User: Password:
|
|
Subscribe / Log in / New account

Fishy business

Fishy business

Posted Mar 6, 2010 18:11 UTC (Sat) by jeremiah (subscriber, #1221)
In reply to: Fishy business by bronson
Parent article: Fishy business

Admittedly my internal product names are contrived, but as coders and what not, we are exports
at the TLA. So in daily use it would probably reduce to sls, and sle with some versioning tagged
on to the end. And as for say this to marketing, they can have there own external name, they
don't really need to know the internal one do they, since there going to be changing it all the
time anyway?

As for the servers, I've figured out where you and i differ. One of the things I do when wearing
my sysadmin hat as opposed to my developer hat, is PCI-DSS compliance for a payment
gateway. If you haven't done it, just know that it tedious to an extreme, but over all a good thing.
One of the things that it bring to the table, is that every service lives on a different server, to
minimize exposer from external threats. This is why we had an explosion in the number of
servers, but has enabled us to have a 1 to 1 service to server name based infrastructure.
Obviously no one is going to throw real hardware at a lot of these services, so most are handled
with virtualization. But each of those servers is named for its function as well which HBS-1 or
whatever. Combined with the Fibre channel LUN that one service/server or another is stored on.
Needless to say, we have a lot of infrastructure to manage, and it's all pool based. So the need
and the ability to name things according to service makes all of this manageable. Right now, I
manage 120+ servers, so it's all about manageability.

I guess it's an apples to oranges kinda thing, in that I would not run the mail server, file server,
and other things on the same box, but that's a luxury I have and other may not.


(Log in to post comments)

Fishy business

Posted Mar 8, 2010 15:58 UTC (Mon) by Baylink (guest, #755) [Link]

Speaking as an author of published research on this topic, Jeremiah (RFC 2100, to be precise), let me tell you that assigning to a machine a role based name is pretty much the Worst Imaginable Idea; any number of system administration textbooks (including the Purple Book and TPOSANA) can explain to you why in more detail than I have the time for right now.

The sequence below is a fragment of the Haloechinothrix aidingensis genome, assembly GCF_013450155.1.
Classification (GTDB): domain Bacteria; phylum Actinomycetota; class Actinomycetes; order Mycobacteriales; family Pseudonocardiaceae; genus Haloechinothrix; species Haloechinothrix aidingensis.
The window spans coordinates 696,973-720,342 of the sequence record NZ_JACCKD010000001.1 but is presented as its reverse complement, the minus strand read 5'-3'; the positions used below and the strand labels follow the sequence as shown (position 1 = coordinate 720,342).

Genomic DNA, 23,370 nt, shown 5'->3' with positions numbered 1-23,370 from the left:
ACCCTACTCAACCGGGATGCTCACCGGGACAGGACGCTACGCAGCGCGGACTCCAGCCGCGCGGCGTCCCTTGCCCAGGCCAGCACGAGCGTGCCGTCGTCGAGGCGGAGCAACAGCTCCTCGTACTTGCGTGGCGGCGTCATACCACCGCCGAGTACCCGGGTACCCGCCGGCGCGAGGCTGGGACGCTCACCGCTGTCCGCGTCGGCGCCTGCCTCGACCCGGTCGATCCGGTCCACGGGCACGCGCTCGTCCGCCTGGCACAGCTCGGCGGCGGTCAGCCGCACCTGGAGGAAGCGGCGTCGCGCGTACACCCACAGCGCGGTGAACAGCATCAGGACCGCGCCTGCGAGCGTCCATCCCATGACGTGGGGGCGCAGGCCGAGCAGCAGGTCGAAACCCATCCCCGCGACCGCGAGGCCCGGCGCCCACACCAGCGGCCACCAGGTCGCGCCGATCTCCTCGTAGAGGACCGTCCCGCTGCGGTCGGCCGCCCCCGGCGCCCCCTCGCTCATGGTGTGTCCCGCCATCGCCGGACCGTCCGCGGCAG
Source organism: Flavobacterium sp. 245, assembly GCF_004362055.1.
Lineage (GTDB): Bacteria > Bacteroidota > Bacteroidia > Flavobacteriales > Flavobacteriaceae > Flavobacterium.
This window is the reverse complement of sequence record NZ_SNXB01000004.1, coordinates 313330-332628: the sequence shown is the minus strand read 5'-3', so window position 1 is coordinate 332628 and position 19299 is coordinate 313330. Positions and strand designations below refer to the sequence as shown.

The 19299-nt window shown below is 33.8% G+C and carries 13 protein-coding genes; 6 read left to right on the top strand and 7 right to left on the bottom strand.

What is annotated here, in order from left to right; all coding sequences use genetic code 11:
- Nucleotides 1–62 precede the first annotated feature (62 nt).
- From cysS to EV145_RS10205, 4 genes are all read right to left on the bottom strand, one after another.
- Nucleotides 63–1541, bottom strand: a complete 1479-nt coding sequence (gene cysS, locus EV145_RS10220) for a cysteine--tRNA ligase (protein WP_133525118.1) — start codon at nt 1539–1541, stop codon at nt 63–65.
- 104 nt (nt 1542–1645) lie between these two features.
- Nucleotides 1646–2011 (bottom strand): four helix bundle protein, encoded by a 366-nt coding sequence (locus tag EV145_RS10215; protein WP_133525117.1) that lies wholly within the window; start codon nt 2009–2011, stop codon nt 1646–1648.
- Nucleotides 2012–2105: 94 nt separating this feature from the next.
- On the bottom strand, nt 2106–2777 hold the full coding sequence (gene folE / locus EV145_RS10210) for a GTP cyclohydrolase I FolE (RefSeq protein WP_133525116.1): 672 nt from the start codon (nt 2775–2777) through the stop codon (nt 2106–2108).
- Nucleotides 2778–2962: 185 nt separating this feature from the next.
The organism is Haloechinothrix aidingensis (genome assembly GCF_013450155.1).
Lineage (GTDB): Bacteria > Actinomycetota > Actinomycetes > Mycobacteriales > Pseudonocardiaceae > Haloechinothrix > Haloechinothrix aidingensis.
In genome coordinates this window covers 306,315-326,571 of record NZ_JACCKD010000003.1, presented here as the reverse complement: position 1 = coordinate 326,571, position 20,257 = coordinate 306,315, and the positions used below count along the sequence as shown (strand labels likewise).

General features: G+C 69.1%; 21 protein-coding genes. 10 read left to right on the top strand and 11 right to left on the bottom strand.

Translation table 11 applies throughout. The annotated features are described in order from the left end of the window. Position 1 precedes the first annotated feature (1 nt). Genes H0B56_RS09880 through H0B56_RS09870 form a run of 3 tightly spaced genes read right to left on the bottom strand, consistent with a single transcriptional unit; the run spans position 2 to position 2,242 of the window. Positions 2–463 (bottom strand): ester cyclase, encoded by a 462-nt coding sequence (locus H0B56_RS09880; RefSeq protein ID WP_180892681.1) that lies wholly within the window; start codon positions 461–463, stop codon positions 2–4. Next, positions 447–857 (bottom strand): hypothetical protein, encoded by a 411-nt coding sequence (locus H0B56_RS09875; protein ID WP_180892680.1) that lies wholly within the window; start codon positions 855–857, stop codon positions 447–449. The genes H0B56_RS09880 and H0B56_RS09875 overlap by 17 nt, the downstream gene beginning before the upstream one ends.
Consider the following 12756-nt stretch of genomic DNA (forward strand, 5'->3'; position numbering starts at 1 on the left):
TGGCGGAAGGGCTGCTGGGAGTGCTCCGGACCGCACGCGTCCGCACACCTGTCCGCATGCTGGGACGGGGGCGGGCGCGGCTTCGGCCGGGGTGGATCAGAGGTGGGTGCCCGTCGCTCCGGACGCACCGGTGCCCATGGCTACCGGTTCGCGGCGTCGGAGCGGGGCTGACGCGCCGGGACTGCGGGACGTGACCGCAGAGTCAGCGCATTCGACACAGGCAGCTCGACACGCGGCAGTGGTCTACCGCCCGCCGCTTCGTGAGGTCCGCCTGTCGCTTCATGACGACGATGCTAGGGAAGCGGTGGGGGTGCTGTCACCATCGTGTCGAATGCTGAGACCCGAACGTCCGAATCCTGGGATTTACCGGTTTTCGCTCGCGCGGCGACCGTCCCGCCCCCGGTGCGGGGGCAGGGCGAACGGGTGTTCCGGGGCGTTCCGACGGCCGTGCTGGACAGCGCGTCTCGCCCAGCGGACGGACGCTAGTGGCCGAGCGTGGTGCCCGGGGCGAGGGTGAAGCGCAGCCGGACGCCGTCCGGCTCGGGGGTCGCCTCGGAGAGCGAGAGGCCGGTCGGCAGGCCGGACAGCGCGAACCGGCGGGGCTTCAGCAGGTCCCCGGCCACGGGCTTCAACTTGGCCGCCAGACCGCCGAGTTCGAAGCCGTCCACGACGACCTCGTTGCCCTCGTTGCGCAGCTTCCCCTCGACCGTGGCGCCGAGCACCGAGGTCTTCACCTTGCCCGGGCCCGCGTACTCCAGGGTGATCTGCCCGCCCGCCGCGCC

You're perfectly welcome -- and in fact, encouraged -- to assign *DNS aliases* to them that are function/role based, but don't name the *machines* that.

Really.

Your replacement will thank you. ;-)

Fishy business

Posted Mar 8, 2010 18:28 UTC (Mon) by nix (subscriber, #2304) [Link]

In a past job, I had the great pleasure of sending the sysadmins a copy of
RFC2100 with the addition 'Learn, guys', when they decided, overnight, to
rename all our development systems from names like neptune and tabernacle
to nice memorable names like, if I can reconstruct one of
them, 'cddldsbgcorplr42-1' which encoded not just that this was a
development machine but the current name of the company and division and
the machine's *rack number* and location on its rack, with the declared
intention of changing this name whenever the company or division changed
names or the machine was reracked. (This was an improvement over their
previous edict, which was that all machines should be named after their IP
address. Even those getting their addresses from DHCP.)

(despite that name: this machine was not in Utah. 'lds' meant 'London
development centre' or something like that. Centre starts with an 's',
donchaknow.)

I found out later that said sysadmins didn't know what CNAMEs were. So
thanks for writing RFC2100: it started the painful process of imparting
Clue in this case, specifically that a machine can have many names.


Copyright © 2018, Eklektix, Inc.
Comments and public postings are copyrighted by their creators.
Linux is a registered trademark of Linus Torvalds